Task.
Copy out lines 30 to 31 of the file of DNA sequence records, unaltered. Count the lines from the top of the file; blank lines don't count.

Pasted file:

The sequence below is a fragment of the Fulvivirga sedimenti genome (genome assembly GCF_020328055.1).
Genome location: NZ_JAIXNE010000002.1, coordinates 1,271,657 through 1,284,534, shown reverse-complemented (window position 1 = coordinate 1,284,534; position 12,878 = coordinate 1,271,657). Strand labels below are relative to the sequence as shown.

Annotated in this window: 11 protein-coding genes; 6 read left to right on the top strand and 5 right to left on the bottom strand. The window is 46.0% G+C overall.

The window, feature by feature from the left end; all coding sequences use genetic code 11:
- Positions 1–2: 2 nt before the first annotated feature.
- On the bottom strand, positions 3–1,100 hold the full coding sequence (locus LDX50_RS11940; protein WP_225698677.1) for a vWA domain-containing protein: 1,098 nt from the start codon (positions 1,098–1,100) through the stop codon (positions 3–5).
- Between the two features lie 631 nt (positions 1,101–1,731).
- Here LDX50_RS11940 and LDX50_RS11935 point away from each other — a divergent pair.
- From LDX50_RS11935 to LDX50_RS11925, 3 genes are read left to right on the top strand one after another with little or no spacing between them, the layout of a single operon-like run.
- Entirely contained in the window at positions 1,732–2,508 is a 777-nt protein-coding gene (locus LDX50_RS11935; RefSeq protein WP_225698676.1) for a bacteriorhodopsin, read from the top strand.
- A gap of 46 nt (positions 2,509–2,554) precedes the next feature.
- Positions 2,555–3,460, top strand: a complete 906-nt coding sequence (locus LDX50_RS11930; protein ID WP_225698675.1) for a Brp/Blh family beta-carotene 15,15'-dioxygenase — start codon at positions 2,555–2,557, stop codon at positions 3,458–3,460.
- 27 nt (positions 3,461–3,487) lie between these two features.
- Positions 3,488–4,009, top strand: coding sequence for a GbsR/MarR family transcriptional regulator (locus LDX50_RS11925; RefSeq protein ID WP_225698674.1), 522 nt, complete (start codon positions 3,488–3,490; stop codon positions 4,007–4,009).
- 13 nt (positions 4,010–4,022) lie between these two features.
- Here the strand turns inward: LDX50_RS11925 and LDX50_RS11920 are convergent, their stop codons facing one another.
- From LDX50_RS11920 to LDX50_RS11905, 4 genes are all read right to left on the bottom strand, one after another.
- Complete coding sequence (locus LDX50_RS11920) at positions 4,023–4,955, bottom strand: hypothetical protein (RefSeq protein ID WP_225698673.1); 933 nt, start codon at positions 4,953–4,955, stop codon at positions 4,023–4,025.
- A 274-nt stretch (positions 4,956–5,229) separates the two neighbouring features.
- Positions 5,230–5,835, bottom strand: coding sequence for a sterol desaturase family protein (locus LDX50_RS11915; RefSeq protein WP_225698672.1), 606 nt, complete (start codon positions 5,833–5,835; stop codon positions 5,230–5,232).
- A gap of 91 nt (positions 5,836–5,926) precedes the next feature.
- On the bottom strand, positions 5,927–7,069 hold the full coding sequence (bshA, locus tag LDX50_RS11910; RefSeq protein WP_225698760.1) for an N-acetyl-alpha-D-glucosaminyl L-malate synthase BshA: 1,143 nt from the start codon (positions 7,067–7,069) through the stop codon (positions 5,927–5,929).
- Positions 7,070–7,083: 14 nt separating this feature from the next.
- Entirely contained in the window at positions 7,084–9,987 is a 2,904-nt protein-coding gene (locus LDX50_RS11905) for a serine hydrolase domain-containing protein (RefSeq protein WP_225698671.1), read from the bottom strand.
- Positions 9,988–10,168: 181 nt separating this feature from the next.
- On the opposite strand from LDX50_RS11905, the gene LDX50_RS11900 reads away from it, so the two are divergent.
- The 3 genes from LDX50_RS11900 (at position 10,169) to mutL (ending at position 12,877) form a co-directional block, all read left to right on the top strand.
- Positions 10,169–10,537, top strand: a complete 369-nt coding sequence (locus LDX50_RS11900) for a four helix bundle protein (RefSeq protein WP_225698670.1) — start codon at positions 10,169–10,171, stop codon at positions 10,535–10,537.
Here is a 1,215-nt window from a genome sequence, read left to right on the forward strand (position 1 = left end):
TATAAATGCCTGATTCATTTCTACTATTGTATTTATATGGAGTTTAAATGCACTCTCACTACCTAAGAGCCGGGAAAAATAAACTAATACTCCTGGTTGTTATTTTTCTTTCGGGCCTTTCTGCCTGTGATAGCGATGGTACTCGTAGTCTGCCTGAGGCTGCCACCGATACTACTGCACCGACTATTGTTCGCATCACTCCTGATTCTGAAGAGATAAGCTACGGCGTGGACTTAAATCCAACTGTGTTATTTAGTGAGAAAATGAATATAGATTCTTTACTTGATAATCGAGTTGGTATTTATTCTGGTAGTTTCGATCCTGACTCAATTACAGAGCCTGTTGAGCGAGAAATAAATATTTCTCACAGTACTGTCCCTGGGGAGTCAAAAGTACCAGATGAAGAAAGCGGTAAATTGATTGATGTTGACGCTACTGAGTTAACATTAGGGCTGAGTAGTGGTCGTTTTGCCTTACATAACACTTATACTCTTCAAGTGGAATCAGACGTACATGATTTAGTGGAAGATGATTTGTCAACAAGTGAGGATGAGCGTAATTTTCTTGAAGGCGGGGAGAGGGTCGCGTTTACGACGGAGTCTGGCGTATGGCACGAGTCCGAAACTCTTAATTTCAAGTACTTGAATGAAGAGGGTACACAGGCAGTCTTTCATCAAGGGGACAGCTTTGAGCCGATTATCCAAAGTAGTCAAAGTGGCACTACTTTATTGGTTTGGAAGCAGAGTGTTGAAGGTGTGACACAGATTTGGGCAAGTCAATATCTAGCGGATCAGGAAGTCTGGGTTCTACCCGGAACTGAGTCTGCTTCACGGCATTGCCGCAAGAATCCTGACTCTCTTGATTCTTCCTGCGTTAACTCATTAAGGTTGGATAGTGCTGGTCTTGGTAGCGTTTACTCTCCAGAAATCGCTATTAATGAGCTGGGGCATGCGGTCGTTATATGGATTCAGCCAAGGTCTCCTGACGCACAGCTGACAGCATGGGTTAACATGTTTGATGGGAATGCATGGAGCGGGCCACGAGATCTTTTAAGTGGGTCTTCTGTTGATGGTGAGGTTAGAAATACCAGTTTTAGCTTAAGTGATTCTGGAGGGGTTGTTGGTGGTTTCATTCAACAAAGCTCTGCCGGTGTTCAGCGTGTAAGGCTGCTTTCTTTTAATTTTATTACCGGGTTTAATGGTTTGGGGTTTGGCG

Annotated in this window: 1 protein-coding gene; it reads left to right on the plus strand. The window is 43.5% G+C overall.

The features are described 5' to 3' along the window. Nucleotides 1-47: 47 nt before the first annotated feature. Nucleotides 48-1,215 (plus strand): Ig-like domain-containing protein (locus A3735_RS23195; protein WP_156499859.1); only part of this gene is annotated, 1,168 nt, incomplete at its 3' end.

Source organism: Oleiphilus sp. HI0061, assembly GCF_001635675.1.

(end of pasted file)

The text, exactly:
TATAAATGCCTGATTCATTTCTACTATTGTATTTATATGGAGTTTAAATGCACTCTCACTACCTAAGAGCCGGGAAAAATAAACTAATACTCCTGGTTGTTATTTTTCTTTCGGGCCTTTCTGCCTGTGATAGCGATGGTACTCGTAGTCTGCCTGAGGCTGCCACCGATACTACTGCACCGACTATTGTTCGCATCACTCCTGATTCTGAAGAGATAAGCTACGGCGTGGACTTAAATCCAACTGTGTTATTTAGTGAGAAAATGAATATAGATTCTTTACTTGATAATCGAGTTGGTATTTATTCTGGTAGTTTCGATCCTGACTCAATTACAGAGCCTGTTGAGCGAGAAATAAATATTTCTCACAGTACTGTCCCTGGGGAGTCAAAAGTACCAGATGAAGAAAGCGGTAAATTGATTGATGTTGACGCTACTGAGTTAACATTAGGGCTGAGTAGTGGTCGTTTTGCCTTACATAACACTTATACTCTTCAAGTGGAATCAGACGTACATGATTTAGTGGAAGATGATTTGTCAACAAGTGAGGATGAGCGTAATTTTCTTGAAGGCGGGGAGAGGGTCGCGTTTACGACGGAGTCTGGCGTATGGCACGAGTCCGAAACTCTTAATTTCAAGTACTTGAATGAAGAGGGTACACAGGCAGTCTTTCATCAAGGGGACAGCTTTGAGCCGATTATCCAAAGTAGTCAAAGTGGCACTACTTTATTGGTTTGGAAGCAGAGTGTTGAAGGTGTGACACAGATTTGGGCAAGTCAATATCTAGCGGATCAGGAAGTCTGGGTTCTACCCGGAACTGAGTCTGCTTCACGGCATTGCCGCAAGAATCCTGACTCTCTTGATTCTTCCTGCGTTAACTCATTAAGGTTGGATAGTGCTGGTCTTGGTAGCGTTTACTCTCCAGAAATCGCTATTAATGAGCTGGGGCATGCGGTCGTTATATGGATTCAGCCAAGGTCTCCTGACGCACAGCTGACAGCATGGGTTAACATGTTTGATGGGAATGCATGGAGCGGGCCACGAGATCTTTTAAGTGGGTCTTCTGTTGATGGTGAGGTTAGAAATACCAGTTTTAGCTTAAGTGATTCTGGAGGGGTTGTTGGTGGTTTCATTCAACAAAGCTCTGCCGGTGTTCAGCGTGTAAGGCTGCTTTCTTTTAATTTTATTACCGGGTTTAATGGTTTGGGGTTTGGCG

Annotated in this window: 1 protein-coding gene; it reads left to right on the plus strand. The window is 43.5% G+C overall.